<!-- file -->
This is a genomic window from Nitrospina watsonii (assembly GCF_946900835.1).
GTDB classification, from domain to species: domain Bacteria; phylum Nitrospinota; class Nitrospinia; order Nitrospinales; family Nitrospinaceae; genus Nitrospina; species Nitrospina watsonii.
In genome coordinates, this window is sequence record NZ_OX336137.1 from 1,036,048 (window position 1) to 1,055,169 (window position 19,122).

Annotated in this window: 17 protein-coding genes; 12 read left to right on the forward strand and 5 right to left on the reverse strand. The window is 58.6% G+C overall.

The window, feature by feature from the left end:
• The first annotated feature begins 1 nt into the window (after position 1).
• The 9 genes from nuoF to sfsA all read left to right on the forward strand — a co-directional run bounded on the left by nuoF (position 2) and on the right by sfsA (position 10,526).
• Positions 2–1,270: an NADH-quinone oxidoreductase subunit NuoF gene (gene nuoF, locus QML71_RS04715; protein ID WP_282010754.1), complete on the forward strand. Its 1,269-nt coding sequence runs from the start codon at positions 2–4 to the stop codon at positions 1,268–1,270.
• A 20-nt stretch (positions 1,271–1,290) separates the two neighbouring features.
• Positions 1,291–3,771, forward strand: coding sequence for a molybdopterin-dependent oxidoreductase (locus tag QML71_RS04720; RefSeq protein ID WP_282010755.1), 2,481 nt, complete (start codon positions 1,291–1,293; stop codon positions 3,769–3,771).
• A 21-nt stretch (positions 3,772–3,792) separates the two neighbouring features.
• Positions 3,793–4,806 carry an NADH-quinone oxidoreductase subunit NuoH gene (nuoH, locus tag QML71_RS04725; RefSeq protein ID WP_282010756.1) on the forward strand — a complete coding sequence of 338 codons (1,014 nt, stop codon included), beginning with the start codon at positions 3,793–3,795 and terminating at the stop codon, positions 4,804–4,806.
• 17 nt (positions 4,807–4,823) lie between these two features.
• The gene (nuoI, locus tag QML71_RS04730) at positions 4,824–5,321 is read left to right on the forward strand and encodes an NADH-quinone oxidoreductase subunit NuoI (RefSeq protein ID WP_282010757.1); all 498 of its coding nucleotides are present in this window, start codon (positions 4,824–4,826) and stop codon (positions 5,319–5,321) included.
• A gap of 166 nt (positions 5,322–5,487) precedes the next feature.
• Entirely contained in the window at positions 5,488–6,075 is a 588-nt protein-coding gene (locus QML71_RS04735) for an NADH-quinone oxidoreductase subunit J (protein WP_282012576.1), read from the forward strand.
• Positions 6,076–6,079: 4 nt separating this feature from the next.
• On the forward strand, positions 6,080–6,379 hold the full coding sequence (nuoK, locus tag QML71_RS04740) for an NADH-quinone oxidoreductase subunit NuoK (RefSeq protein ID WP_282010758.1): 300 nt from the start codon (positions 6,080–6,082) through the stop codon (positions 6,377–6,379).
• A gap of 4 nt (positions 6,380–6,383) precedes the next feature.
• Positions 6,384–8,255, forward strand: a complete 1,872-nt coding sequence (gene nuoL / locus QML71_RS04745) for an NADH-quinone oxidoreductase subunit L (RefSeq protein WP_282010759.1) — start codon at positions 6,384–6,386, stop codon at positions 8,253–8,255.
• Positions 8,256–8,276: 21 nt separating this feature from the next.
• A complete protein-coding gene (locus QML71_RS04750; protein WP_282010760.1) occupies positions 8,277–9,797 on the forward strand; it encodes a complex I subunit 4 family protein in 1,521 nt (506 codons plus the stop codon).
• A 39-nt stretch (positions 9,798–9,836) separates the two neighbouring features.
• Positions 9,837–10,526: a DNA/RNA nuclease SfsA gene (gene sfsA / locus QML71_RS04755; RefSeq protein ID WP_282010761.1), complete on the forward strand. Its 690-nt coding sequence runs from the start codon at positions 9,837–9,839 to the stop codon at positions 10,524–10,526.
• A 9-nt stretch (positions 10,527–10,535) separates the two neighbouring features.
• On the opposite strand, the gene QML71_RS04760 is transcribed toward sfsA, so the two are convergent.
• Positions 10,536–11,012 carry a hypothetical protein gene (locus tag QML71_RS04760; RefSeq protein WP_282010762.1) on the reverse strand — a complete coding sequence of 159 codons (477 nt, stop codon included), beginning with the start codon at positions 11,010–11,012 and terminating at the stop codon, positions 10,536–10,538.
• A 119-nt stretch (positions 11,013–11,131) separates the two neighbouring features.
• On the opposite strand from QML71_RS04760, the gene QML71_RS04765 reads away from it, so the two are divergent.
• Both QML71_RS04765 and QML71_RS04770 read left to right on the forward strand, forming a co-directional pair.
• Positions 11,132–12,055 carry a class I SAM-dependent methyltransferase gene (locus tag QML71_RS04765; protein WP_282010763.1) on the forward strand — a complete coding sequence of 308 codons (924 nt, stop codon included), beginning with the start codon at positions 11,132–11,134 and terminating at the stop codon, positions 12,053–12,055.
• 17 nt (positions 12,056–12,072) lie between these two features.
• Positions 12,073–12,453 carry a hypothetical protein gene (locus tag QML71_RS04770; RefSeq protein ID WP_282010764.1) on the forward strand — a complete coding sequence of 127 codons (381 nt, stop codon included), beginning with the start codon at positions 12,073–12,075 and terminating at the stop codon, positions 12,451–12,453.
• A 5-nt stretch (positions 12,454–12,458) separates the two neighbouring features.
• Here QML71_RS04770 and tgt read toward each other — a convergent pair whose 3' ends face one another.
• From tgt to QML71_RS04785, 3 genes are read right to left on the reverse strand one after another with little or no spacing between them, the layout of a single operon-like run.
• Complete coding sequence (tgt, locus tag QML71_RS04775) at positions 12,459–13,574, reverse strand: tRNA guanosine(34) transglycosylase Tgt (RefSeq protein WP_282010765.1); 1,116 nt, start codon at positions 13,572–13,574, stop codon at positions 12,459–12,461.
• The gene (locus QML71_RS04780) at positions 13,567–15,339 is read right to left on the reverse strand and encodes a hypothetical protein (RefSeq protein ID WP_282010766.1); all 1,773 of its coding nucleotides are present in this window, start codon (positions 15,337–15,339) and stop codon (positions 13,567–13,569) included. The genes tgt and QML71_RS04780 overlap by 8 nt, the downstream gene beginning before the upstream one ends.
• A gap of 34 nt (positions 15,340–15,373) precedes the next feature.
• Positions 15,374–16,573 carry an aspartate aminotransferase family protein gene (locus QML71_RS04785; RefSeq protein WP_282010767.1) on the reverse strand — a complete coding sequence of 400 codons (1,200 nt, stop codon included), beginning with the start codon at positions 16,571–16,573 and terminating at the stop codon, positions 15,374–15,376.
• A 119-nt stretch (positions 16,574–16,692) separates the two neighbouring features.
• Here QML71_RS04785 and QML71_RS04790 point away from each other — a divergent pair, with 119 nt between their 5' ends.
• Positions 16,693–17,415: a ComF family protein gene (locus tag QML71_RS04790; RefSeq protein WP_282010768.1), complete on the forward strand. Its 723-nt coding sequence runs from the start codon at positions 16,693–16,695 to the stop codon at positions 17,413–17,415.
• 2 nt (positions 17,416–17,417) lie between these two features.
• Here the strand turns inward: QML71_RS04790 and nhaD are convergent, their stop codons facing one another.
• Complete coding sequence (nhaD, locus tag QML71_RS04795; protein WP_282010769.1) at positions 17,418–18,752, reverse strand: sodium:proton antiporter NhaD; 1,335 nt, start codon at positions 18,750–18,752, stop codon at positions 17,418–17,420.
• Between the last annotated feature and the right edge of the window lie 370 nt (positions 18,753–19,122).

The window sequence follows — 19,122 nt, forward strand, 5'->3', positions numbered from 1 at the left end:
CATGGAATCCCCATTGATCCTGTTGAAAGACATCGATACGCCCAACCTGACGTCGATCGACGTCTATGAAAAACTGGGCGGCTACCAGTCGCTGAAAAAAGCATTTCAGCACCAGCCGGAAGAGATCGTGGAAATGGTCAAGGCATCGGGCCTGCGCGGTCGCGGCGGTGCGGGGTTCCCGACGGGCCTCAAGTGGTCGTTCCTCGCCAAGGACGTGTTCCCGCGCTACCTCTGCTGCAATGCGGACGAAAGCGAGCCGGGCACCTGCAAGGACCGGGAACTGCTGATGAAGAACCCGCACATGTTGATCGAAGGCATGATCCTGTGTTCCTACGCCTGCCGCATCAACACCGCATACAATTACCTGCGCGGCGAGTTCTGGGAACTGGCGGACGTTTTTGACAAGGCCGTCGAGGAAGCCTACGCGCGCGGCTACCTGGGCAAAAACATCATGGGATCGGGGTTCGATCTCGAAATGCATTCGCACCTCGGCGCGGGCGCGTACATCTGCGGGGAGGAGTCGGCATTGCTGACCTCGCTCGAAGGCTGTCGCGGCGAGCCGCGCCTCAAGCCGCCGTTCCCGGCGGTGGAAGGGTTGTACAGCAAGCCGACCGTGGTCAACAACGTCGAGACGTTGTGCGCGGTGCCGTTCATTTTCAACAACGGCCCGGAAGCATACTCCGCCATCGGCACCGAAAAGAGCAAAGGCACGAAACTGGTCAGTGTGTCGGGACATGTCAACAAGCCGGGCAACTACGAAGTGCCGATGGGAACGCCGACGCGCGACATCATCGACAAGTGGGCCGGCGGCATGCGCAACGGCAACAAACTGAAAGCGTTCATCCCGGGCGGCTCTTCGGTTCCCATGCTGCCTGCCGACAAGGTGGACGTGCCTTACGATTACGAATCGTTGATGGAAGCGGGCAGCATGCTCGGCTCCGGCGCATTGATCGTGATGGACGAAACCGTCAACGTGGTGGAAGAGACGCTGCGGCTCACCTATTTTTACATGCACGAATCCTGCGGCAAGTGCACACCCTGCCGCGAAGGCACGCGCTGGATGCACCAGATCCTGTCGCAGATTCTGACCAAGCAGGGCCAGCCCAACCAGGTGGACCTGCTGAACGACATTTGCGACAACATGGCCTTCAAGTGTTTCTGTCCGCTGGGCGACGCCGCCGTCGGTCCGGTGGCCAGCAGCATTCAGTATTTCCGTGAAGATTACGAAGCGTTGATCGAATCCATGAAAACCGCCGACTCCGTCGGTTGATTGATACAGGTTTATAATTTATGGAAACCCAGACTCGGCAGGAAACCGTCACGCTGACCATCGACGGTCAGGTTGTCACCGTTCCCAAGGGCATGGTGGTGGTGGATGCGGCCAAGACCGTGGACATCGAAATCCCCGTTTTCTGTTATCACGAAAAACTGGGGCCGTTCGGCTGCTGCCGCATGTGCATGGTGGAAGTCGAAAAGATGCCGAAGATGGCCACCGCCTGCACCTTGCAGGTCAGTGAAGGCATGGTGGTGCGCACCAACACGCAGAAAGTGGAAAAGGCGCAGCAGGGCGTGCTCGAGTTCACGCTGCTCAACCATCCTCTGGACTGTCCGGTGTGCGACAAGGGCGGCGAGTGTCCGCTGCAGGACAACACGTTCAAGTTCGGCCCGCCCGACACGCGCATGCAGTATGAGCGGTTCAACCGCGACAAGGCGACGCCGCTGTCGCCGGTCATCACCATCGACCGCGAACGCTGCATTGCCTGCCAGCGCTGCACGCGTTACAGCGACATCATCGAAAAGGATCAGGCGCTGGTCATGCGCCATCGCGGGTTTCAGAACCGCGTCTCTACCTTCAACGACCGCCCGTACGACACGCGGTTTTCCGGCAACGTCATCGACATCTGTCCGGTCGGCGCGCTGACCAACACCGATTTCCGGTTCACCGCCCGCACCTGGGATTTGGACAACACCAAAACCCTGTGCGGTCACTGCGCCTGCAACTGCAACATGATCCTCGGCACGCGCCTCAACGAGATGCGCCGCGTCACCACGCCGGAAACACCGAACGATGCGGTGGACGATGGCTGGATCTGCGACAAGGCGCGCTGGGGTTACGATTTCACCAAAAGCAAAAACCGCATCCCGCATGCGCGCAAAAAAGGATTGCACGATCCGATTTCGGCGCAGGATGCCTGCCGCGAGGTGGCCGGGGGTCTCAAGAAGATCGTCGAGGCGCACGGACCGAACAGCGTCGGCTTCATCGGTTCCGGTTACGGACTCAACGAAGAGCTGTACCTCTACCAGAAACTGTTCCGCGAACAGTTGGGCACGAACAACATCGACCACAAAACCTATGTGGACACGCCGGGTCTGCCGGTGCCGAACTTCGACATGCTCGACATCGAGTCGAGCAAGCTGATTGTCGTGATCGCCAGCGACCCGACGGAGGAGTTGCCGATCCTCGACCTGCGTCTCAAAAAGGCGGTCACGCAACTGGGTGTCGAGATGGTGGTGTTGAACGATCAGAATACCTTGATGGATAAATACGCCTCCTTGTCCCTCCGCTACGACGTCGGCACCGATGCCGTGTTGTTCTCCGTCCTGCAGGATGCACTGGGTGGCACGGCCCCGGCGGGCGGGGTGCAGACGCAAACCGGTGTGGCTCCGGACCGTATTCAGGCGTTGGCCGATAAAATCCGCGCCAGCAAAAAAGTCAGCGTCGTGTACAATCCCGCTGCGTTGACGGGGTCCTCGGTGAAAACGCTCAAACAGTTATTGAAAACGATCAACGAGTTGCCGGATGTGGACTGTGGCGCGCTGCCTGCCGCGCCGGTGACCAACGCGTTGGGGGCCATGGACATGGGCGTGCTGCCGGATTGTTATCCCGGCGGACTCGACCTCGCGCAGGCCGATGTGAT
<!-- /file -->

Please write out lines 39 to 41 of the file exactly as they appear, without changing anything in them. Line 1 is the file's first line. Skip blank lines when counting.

• A gap of 34 nt (positions 15,340–15,373) precedes the next feature.
• Positions 15,374–16,573 carry an aspartate aminotransferase family protein gene (locus QML71_RS04785; RefSeq protein WP_282010767.1) on the reverse strand — a complete coding sequence of 400 codons (1,200 nt, stop codon included), beginning with the start codon at positions 16,571–16,573 and terminating at the stop codon, positions 15,374–15,376.
• A 119-nt stretch (positions 16,574–16,692) separates the two neighbouring features.